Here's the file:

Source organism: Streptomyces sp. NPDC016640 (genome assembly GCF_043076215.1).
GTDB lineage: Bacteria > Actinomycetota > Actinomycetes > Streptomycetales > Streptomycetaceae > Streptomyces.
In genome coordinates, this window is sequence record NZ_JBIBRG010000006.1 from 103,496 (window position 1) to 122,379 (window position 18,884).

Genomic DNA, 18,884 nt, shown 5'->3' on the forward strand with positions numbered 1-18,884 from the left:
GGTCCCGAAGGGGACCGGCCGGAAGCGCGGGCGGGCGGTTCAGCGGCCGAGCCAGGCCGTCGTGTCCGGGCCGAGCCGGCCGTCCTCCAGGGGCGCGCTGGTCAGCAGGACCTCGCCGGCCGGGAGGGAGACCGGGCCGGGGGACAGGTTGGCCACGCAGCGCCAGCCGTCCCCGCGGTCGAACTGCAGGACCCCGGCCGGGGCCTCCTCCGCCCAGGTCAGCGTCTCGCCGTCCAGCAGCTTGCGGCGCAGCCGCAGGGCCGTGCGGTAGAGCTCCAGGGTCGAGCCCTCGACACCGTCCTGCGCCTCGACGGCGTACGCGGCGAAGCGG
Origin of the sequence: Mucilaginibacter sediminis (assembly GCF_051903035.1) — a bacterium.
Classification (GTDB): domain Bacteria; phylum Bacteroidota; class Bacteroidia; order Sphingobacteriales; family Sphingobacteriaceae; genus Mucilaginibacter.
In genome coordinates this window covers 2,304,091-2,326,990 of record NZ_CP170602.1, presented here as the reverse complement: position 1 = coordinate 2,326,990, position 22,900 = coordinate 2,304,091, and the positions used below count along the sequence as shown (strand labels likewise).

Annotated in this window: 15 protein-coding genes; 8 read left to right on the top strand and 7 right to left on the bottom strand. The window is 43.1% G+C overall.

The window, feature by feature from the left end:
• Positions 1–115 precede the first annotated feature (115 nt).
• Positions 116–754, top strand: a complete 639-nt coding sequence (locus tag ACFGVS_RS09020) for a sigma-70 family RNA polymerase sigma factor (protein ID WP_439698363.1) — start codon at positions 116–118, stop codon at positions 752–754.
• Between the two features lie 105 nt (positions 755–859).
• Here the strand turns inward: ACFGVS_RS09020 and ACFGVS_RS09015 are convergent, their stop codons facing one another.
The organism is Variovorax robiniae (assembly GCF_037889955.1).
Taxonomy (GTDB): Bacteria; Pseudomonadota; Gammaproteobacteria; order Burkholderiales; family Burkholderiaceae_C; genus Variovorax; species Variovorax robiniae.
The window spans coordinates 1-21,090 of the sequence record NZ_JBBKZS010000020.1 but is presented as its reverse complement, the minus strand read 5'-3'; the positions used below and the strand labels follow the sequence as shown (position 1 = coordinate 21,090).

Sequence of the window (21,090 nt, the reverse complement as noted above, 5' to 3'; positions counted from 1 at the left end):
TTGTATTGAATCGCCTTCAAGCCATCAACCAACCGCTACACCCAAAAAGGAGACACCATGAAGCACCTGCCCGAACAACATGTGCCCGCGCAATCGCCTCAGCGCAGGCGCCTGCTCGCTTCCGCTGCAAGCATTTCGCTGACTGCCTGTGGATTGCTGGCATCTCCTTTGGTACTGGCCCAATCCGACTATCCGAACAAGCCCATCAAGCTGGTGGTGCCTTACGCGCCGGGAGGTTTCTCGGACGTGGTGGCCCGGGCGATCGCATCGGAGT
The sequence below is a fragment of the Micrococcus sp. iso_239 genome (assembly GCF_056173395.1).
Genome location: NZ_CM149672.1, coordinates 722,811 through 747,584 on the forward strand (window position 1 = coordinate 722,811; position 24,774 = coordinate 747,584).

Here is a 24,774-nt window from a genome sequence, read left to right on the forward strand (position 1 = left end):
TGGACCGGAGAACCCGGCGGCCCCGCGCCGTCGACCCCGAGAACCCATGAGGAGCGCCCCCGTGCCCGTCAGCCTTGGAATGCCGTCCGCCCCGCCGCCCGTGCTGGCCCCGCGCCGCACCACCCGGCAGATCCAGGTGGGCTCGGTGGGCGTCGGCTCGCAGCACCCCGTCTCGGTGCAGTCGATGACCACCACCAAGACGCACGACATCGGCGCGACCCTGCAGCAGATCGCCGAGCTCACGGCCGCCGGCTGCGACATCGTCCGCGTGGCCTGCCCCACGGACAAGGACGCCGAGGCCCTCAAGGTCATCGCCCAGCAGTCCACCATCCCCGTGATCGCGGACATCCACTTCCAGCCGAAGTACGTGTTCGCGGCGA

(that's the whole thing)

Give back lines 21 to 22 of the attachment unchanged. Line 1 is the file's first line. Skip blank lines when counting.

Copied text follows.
Genome location: NZ_CM149672.1, coordinates 722,811 through 747,584 on the forward strand (window position 1 = coordinate 722,811; position 24,774 = coordinate 747,584).

Here is a 24,774-nt window from a genome sequence, read left to right on the forward strand (position 1 = left end):